Incubating Duck Eggs: Bad News in the Incubator
Out of our experience trying to incubate duck eggs comes the story of Lemon Drop the Duck. The incubation story is a bit sad, but Lemon Drop’s story is one full of miracles and joy.
Inside we had the incubator running trying to hatch out twenty-five duck eggs. Six were determined infertile within a few days. This left nineteen to hatch. When we candled the eggs we could see some growth. It was very exciting to see the progress of nineteen little ducklings in the eggs. This is where our excitement ends for this batch of eggs. The short version of this story is that none of the duck eggs hatched. We don’t know why.
Incubating Duck Eggs: Lemon Drop’s Amazing Story
Lemon Drop, however, was one of the seven eggs that were out in the coop under the broody Silkie hens. We thought it was good to hedge our bets by trying to raise some indoors and some out in the coop.
Around four days before these seven eggs were supposed to hatch we found one on the floor of the coop. It had been fractured from the fall from the nest. We’re not sure why the hens kicked this egg out. Perhaps it was an accident from several broody Silkie hens fighting for position on one nest. Once the egg was on the floor it appeared that the other chickens had pecked at the egg. This opened a large hole exposing poor little Lemon Drop before his was ready to hatch.
When I found the egg on the coop floor I was just going to toss it. I didn’t want ants or rats coming in for a free meal. I was surprised to see the little duckling move. This little guy was still alive!
We placed Lemon Drop in the incubator for the last four days of it’s incubation period. I didn’t think he had much chance, but I didn’t want to give up on him too early. He (or she, not sure yet) was at risk of drying out so we misted him several times a day in the incubator.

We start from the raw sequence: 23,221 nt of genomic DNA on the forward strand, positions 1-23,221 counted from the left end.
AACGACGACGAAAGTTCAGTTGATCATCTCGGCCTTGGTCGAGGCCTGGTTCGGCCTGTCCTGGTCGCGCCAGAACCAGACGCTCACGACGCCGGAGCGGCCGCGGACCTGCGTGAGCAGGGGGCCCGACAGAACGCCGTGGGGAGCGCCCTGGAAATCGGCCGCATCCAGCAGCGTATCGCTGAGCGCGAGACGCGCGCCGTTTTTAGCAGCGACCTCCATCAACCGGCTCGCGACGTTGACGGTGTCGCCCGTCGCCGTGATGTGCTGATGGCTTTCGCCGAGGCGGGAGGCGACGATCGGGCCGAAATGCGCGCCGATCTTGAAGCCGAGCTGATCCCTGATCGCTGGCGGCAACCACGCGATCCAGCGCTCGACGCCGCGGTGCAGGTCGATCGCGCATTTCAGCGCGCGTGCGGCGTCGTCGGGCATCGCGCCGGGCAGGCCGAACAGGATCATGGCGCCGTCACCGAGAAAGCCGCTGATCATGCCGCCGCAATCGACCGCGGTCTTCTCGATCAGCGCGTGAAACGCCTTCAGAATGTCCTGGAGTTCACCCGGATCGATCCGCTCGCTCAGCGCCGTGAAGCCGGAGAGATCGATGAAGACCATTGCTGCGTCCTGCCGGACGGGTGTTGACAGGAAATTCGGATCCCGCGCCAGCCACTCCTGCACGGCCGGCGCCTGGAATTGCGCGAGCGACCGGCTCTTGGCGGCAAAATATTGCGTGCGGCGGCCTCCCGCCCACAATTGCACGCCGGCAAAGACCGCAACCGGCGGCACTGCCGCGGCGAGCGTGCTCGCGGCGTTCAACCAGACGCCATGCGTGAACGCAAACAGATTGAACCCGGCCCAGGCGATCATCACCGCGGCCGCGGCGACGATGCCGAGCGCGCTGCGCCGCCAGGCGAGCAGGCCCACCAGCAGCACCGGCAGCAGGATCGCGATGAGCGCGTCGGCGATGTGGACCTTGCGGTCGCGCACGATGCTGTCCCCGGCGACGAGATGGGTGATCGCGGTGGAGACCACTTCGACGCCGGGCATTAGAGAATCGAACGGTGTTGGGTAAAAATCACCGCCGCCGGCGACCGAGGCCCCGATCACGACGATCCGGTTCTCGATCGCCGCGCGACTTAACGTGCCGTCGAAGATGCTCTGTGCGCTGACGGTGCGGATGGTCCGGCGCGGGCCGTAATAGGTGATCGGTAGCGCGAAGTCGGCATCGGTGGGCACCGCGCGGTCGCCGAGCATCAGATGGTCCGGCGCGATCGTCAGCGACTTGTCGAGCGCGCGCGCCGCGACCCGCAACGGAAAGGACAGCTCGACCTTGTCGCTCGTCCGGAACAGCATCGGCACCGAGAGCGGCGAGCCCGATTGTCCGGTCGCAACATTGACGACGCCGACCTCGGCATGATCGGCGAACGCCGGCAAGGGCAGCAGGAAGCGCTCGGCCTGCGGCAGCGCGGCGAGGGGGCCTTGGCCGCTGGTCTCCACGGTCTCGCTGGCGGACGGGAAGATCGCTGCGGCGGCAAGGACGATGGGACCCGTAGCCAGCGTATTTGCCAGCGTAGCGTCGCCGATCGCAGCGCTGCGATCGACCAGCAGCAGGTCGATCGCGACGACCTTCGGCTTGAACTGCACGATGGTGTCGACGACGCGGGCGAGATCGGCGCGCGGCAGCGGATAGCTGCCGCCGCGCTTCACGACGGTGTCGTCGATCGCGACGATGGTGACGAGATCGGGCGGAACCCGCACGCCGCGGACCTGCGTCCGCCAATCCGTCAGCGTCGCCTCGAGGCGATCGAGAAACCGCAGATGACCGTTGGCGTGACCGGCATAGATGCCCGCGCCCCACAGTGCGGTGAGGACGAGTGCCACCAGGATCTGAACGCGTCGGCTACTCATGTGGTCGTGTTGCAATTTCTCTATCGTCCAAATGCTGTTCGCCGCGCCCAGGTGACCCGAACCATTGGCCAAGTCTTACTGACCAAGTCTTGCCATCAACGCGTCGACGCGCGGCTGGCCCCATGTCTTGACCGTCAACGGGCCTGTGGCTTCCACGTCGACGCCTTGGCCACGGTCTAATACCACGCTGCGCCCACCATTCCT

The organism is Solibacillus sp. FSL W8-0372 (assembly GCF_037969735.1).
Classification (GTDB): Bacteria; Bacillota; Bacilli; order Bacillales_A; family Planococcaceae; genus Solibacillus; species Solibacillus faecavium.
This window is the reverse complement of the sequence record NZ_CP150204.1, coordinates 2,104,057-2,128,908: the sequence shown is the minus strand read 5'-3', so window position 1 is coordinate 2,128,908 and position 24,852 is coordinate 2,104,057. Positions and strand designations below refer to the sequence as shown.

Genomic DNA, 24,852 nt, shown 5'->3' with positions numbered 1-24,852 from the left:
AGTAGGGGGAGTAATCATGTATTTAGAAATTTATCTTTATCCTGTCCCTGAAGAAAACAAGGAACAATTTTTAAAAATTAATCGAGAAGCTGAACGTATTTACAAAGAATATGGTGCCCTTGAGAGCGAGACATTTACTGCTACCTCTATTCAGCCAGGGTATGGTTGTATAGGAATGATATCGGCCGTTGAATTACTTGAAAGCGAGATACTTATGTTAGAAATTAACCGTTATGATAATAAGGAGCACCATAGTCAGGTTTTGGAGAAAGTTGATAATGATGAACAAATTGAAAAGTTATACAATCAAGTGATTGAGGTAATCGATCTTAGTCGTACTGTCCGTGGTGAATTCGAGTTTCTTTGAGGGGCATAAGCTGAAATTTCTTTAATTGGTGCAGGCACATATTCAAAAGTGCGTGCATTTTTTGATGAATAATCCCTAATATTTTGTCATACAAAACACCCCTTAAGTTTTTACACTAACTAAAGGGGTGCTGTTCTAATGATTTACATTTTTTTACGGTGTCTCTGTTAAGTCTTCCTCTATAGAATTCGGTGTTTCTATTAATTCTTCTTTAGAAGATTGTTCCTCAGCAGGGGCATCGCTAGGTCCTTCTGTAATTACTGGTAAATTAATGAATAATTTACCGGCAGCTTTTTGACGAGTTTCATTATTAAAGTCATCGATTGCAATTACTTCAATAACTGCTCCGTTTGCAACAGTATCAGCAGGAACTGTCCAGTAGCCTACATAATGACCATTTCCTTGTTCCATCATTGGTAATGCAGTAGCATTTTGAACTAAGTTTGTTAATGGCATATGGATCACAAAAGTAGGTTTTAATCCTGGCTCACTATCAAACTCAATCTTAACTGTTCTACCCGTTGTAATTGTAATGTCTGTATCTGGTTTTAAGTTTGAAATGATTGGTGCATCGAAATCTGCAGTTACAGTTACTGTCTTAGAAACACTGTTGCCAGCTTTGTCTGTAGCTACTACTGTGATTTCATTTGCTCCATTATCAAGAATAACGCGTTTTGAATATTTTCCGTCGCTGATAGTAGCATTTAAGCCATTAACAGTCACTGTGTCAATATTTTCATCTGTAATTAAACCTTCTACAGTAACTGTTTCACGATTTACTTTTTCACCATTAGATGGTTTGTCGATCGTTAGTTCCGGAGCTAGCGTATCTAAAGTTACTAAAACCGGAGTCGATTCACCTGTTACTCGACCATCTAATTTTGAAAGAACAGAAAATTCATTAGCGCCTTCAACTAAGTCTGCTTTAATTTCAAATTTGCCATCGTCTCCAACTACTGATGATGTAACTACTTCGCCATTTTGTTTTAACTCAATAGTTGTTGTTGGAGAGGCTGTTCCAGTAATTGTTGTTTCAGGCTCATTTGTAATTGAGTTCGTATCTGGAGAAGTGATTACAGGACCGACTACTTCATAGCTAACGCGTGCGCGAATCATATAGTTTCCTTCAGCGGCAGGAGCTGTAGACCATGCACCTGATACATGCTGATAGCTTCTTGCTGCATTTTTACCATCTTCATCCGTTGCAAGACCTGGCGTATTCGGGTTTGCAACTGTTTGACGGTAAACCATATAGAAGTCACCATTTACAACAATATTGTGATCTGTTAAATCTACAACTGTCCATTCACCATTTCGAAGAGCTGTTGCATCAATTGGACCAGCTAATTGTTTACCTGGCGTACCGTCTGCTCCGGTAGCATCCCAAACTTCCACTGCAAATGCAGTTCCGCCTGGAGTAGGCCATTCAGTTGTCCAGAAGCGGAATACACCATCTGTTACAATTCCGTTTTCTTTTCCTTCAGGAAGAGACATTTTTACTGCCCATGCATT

Lemon Drop is a fighter. He never gave up. We could see his little body moving and heaving from breathing. The misting was helping but it wasn’t keeping the eggs shell membrane from drying out and tightening up on his little body.
All of the eggs there were out in the coop were moved into the incubator to finish. We knew they were within twenty-four hours of hatching by the little cracks they make in the egg shell with their bills. We wanted to finish all of them inside so we could see what was going on.
Incubating Duck Eggs: Incubator Image Gallery
When the other ducklings started hatching we knew the timing was right for us to help Lemon Drop along. The egg membrane was dry and stuck to his feathers. He was not going to be able to come out of the egg without assistance so we lightly picked and peeled the membrane. It didn’t take much. Lemon Drop started kicking and pushing. He made it!
Check out the following video for the story and footage of Lemon Drop and other ducklings hatching.
Incubating Duck Eggs: Lemon Drop’s Amazing Story Video